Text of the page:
It's Top Ten Tuesday over at the Broke and the Bookish ! Top Ten Characters Who Would Make Great Leaders (I tried to think mostly of characters who are/were not actually leaders...yet) 1. Jo March 2. Harriet the Spy 3. Hermione Granger 4. Felicity Merriman 5. Kestrel 6. Faramir 7. Eowyn 8. Lauren Olamina 9.

Bookish (And Not So Bookish) Thoughts

Bookish (And Not So Bookish) Thoughts hosted by Bookishly Boisterous 1. I'm planning to start NaNoWriMo this weekend since Nov. 1 is a Wednesday. However, although I did a fair amount of research (I'll add a pic of my research stack later), I'm feeling anxious because I didn't finish 50,000 words last year. 2. I'm continuing the same historical novel from last year, but also have a couple of other writing projects in mind just to stimulate word count. However, although I finished my first NaNoWriMo with 50,000 words, finished the novel in under three months, and hardly even felt blocked, maybe this model doesn't work for this kind of book for me.  It was so cool for me to be like --OMG I can just WRITE a novel--but maybe I have to realize that I won't always be able to just bang out a novel! 3. I'm reading The Wizard of the Crow by Ngugi wa'Thiong'o right now, and I unfortunately forgot it for lunch today, and can't wait to get back to

Things I Want to (Want to) Write About

It's been awhile since I've written here, but I haven't stopped reading. 1. In fact, as of yesterday, I finished my Goodreads goal to read 52 books this year: I didn't know about the nifty 'Completed' sash, but it sure feels satisfying. After my first year of Goodreads, I'm overall satisfied but not impressed. The most addictive quality of Goodreads is ticking off your self-set reading goal one-by-one, similar to NaNoWriMo's word counter, but otherwise, there's less functionality than I thought in terms of categorizing books, and I've found Goodreads' recommendations less helpful than finding books from other bloggers or browsing in the library. Still, I'll probably continue for next year at least; I'm contemplating the slightly loftier goal of 54. 2. Similarly, after my first year of The Economist , I'm satisfied, but not impressed, this time, with my own reading abilities. I had hoped The Economist would provide more wor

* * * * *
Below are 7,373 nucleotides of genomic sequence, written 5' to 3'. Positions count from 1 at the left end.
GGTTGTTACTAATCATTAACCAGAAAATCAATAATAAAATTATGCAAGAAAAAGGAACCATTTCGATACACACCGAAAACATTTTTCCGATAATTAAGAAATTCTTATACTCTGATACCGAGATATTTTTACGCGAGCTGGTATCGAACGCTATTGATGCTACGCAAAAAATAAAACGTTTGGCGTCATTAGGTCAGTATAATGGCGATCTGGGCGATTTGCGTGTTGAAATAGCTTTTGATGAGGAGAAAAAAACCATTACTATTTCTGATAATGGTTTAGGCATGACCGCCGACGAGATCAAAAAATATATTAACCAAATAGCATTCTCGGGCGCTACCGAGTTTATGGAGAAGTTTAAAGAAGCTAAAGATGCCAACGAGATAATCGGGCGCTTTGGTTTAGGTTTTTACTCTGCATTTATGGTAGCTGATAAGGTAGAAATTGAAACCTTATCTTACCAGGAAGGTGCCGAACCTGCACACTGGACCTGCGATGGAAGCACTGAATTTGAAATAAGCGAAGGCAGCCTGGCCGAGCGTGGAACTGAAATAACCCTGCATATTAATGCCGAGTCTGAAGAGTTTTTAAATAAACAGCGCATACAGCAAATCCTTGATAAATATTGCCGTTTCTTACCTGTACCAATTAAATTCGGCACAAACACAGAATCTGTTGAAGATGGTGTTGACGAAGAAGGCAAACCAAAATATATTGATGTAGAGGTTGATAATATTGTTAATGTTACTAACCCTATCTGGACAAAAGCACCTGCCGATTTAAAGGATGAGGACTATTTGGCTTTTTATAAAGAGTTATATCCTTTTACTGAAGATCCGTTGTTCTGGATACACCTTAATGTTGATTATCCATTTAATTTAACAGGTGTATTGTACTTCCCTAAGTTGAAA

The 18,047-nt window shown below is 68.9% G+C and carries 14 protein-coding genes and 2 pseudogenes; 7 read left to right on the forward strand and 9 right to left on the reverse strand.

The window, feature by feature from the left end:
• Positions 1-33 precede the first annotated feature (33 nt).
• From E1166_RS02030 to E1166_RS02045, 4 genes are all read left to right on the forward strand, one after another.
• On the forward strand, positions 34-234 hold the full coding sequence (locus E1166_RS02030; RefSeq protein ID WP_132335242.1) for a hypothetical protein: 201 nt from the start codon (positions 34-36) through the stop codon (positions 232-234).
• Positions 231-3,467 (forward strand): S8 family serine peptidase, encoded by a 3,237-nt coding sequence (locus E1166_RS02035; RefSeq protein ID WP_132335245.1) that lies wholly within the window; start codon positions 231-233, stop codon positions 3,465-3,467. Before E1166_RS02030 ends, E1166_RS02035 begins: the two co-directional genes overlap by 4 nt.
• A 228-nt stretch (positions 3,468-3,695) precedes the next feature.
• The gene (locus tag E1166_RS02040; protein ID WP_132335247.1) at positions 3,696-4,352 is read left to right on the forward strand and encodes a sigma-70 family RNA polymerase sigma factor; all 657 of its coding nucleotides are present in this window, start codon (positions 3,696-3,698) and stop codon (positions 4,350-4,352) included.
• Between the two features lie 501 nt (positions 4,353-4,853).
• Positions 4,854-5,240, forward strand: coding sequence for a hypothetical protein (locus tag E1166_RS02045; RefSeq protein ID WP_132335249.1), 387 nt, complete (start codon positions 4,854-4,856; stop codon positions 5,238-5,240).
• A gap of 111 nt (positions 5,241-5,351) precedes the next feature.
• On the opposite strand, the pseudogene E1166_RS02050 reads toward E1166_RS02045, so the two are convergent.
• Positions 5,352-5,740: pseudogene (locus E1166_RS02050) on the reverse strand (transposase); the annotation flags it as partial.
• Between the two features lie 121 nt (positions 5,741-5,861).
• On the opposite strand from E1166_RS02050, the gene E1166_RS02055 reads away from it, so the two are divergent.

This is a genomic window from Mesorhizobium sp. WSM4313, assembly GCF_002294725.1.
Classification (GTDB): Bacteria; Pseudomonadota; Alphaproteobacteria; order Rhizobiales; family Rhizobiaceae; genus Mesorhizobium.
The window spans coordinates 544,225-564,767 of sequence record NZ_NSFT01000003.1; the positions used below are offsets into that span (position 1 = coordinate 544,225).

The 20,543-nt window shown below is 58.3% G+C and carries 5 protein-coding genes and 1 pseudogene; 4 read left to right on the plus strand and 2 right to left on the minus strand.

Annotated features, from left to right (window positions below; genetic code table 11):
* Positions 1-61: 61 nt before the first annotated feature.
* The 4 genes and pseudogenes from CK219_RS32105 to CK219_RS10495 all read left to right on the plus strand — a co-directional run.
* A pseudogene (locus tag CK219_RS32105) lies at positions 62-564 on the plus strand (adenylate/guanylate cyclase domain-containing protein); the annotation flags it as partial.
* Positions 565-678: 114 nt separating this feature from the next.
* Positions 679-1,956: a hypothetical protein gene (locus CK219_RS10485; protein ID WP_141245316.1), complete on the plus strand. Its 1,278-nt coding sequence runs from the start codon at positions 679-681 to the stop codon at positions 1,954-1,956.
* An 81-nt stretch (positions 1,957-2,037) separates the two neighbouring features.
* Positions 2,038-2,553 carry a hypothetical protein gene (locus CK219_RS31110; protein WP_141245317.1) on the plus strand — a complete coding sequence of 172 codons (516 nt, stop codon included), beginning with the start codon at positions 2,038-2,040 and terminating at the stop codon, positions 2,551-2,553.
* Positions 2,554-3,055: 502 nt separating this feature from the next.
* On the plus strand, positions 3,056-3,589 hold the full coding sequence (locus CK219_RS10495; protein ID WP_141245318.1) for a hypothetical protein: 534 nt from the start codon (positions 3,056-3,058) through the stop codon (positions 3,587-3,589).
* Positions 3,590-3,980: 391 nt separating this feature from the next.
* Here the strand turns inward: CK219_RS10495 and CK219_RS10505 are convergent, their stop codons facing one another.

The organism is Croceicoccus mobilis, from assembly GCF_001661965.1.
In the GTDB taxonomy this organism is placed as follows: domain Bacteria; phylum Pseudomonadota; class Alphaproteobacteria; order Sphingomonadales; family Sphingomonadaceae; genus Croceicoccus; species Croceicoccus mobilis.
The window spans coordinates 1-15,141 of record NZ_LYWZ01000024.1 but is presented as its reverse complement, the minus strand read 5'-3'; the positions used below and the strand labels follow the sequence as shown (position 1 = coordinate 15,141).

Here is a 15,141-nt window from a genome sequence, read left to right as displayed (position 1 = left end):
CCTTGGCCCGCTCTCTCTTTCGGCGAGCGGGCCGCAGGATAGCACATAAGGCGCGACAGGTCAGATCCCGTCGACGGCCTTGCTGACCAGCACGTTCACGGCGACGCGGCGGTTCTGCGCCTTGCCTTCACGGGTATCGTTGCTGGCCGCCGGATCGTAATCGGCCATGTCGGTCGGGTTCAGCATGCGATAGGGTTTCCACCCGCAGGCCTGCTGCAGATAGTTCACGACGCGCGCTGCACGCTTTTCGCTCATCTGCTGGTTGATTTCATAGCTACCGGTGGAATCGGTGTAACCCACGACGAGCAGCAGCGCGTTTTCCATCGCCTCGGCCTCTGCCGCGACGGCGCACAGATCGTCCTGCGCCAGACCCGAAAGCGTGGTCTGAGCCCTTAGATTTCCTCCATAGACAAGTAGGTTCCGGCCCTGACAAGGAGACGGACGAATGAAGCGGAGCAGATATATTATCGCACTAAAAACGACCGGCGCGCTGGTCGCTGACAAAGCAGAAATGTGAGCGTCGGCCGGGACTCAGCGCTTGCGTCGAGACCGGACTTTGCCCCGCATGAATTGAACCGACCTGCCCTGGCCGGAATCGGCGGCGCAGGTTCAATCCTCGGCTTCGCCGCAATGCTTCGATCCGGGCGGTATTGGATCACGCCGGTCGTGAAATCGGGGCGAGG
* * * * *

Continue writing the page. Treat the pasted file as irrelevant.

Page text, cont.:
Top Ten Books on My Fall TBR List

Happy Top Ten Tuesday over at the Broke and the Bookish ! Fall is always the big TBR when all the big doorstop bestsellers come out...but this year, I'm doing pretty well with what I wanted to read and feeling pretty laidback about the rest. Three books out this fall   are from folks I know: in   real life,  The Cooking Gene by Michael Twitty ; in blogging life, Reading People by Modern Mrs. Darcy and Smitten Kitchen Everyday by Smitten Kitchen . Top Ten Books on My Fall TBR List 1. The Cooking Gene by Michael W. Twitty Been waiting to read this for at least a year, maybe more, and now I'm almost finished! 2. Reading People by Anne Bogel Also just finished this one, which I also preordered. I wasn't sure exactly what it would be like, but it was like a group of blog posts on different personality tests, which I did find interesting. A handy guide to dip into when I want to reflect on aspects of my personality. 3. Smitten Kitchen

Reading Life Continued

Finished This Past Week: I found this at my local Little Free Library just a couple of days before I embarked on a train journey over Labor Day Weekend. It was the perfect slim size to bring with me and to read on the train. My second book of poetry in only a couple weeks. Highly recommend Adrienne Rich, and looking forward to reading more of her collections. Currently Reading: I'm about halfway through reading The Cooking Gene by Michael W. Twitty, my former Hebrew school teacher turned African American culinary historian. Twitty uses his own family to define and describe the intertwined African American cultures and food, and as I was when I learned from him, I'm impressed by his bravery in confronting the horrors visited upon his ancestors. He doesn't shy away from the rape of his foremothers nor from claiming those white male fathers as his ancestors as well. Although his food typically has a healing, collaborative message, he also includes recipes for

More Reading Life

Finished This Past Week: It's hard for me to talk about how I feel about poetry. But I read this straight through, and even though I liked some poems better than others, I was feeling the whole spirit of this anthology. After a run of unusual reads for me (nonfiction, short stories, poems), I got back to my roots with an Octavia Butler science fiction novel. Fledgling was her last book and it didn't disappoint. Butler turns the myth of vampires among us into a thought experiment on mutualism and group marriage sustained by chemical bonds, plus darker skin as a genetic advantage. Like a lot of her other books, it thinks about how humanity and relationships would be different with different types of chemical and biological relations. Shori, a vampire-type creature known as an Ina, which in Butler's version is a distinct species, needs to drink human blood to survive, BUT her human symbionts benefit from pleasure, longer life, and improved healing. Both Shori a

Reading Life

Recently Finished: I finished Wedding Toasts I'll Never Give by Ada Calhoun on the plane back from Boston. I bought it that day at Porter Square Books in Cambridge. Although it's not at all what I expected (I thought it would be snarky toasts about her friends' misguided love lives), I devoured her reflections on the realities of her own marriage. As a newlywed, I enjoyed it and I'm sure others will too. Almost Finished: I enjoy travel writing, but these are overly focused on remote corners of Africa and Alaska for my taste. I did enjoy the story about saving the books of Timbuktu and the story involving writers and libraries in the American South. Next Up: Also purchased at Porter Square Books, I've already started dipping into these timely poems.